It also establishes the Health & Safety Commission (HSC) and Executive (HSE), lays out the systems for enforcing the act, including the penalties for breaches of law and is the source of Crown immunity.
The Health and Safety Commission (HSC) is responsible for health and safety regulation in Great Britain. The Health and Safety Executive (HSE) (and local authorities) are the enforcing authorities who work in support of the HSC. Both are statutory bodies, established under the Health and Safety at Work etc Act 1974 (the HSW Act).
HSC’s statutory functions include conducting and sponsoring research; promoting training; providing an information and advisory service; and submitting proposals to Ministers for new or revised regulations and approved codes of practice. HSE advises and assists HSC and has specific statutory responsibilities of its own, notably for enforcing health and safety law.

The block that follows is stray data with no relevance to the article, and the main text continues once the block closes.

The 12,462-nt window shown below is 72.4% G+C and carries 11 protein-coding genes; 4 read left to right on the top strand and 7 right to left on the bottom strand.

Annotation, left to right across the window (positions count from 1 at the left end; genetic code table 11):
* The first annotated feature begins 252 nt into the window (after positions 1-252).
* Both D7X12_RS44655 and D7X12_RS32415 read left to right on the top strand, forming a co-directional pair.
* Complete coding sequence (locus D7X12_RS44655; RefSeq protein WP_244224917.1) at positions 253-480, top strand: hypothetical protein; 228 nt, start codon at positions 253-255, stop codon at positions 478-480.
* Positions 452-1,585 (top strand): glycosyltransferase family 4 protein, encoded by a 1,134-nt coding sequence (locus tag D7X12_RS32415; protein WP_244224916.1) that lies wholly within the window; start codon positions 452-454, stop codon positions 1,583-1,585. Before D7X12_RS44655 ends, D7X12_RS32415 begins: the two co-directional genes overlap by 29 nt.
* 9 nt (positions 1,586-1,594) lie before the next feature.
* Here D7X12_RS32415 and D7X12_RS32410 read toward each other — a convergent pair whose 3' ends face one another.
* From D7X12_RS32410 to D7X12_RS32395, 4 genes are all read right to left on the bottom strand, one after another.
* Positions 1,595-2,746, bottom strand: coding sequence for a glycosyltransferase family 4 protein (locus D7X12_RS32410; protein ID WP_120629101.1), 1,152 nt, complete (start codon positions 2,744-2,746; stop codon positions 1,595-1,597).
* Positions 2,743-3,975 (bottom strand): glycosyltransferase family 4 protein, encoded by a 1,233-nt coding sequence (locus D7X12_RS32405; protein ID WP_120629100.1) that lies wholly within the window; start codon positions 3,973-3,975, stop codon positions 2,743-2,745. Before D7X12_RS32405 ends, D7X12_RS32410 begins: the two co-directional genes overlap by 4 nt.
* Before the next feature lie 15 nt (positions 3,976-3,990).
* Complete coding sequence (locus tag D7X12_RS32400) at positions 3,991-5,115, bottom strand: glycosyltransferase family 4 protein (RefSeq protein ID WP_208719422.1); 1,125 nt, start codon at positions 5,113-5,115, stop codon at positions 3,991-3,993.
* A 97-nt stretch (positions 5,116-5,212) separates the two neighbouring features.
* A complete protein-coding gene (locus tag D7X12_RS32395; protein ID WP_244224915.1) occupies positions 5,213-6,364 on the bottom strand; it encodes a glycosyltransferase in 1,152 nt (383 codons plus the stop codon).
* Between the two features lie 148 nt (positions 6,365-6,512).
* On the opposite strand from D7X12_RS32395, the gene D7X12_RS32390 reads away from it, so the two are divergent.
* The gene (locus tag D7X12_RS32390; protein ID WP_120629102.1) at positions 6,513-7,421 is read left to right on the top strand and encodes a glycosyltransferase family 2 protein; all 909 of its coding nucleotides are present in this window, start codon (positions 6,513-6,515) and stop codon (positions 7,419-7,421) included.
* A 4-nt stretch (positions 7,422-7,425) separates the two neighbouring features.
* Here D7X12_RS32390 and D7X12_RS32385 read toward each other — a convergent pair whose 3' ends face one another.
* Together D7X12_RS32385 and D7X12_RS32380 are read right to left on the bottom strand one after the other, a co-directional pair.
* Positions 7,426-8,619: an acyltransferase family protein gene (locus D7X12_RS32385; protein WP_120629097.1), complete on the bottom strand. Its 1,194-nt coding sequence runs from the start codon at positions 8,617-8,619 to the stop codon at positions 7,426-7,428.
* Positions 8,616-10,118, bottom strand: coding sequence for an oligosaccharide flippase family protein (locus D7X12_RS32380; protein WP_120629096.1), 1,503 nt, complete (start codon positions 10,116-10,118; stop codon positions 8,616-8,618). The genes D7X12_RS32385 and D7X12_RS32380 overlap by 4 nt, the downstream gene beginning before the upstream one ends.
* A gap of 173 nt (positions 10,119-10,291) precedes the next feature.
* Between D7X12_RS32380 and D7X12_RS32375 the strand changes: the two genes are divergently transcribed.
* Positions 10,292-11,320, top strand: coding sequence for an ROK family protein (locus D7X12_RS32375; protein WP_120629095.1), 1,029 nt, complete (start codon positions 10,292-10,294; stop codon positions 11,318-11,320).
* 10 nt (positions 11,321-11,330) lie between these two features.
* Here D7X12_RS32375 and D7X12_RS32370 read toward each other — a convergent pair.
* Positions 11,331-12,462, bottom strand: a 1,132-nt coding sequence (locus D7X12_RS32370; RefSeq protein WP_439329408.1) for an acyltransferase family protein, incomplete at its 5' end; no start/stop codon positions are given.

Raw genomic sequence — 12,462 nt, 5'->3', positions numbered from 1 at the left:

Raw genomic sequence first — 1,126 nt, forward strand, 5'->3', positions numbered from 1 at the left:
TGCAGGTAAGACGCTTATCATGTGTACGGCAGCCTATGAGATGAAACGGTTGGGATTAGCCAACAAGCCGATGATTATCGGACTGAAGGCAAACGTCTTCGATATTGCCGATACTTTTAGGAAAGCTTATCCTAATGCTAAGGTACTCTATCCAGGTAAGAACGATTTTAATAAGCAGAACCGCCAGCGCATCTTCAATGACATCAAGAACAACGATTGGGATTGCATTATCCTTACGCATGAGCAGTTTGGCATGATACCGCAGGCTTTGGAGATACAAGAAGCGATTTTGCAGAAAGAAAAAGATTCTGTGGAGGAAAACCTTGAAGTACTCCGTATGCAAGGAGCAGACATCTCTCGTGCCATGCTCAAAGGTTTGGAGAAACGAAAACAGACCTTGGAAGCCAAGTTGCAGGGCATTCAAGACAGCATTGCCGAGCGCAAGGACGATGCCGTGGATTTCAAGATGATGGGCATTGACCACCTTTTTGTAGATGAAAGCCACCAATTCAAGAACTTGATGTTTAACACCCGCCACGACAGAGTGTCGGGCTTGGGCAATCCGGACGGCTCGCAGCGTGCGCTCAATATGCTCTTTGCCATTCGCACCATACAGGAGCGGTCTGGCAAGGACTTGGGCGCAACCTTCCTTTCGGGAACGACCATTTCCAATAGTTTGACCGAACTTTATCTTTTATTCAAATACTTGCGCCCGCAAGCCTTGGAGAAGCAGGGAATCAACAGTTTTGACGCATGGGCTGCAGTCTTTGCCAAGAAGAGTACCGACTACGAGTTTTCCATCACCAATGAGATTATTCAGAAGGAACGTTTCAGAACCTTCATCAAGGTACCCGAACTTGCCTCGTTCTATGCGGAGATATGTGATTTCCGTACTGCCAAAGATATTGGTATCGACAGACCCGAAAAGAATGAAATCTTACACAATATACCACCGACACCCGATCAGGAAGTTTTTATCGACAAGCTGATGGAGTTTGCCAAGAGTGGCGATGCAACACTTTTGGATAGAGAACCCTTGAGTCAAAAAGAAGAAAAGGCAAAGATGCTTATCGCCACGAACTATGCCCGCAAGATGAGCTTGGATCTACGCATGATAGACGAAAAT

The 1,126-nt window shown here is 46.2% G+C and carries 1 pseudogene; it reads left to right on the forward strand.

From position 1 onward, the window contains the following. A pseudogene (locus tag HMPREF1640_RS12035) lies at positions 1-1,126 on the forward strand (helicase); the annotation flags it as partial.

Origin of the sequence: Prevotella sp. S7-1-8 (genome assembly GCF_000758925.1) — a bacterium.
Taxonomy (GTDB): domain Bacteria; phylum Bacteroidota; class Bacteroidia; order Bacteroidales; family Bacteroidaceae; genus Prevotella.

Management of Health and Safety at Work Regulations 1999 (amended 2003)
These Regulations require an employer to implement preventive and protective measures on the basis of general principles of prevention set out in EU legislation. There is also a new regulation requiring that a competent person in the employer’s employment shall be appointed for the purpose of assisting him in undertaking the measures he needs to take to comply with the requirements and prohibitions imposed upon him by or under statutory provisions (not one who is not in his employment as in previous legislation). Employers must also arrange any necessary contacts with external services, especially as regards first-aid, emergency medical care and rescue work, that might be needed.
In the event of failure to comply with these Regulations, it is not an adequate defence that it was caused by his employee or by any other.
Reporting of Injuries, Diseases and Dangerous Occurrences Regulations
It places a legal duty on employers, the self-employed and those in control of premises to report some work-related accidents, diseases and dangerous occurrences to the relevant enforcing authority for their work activity. This can be the Health and Safety Executive (HSE) or one of the local authorities.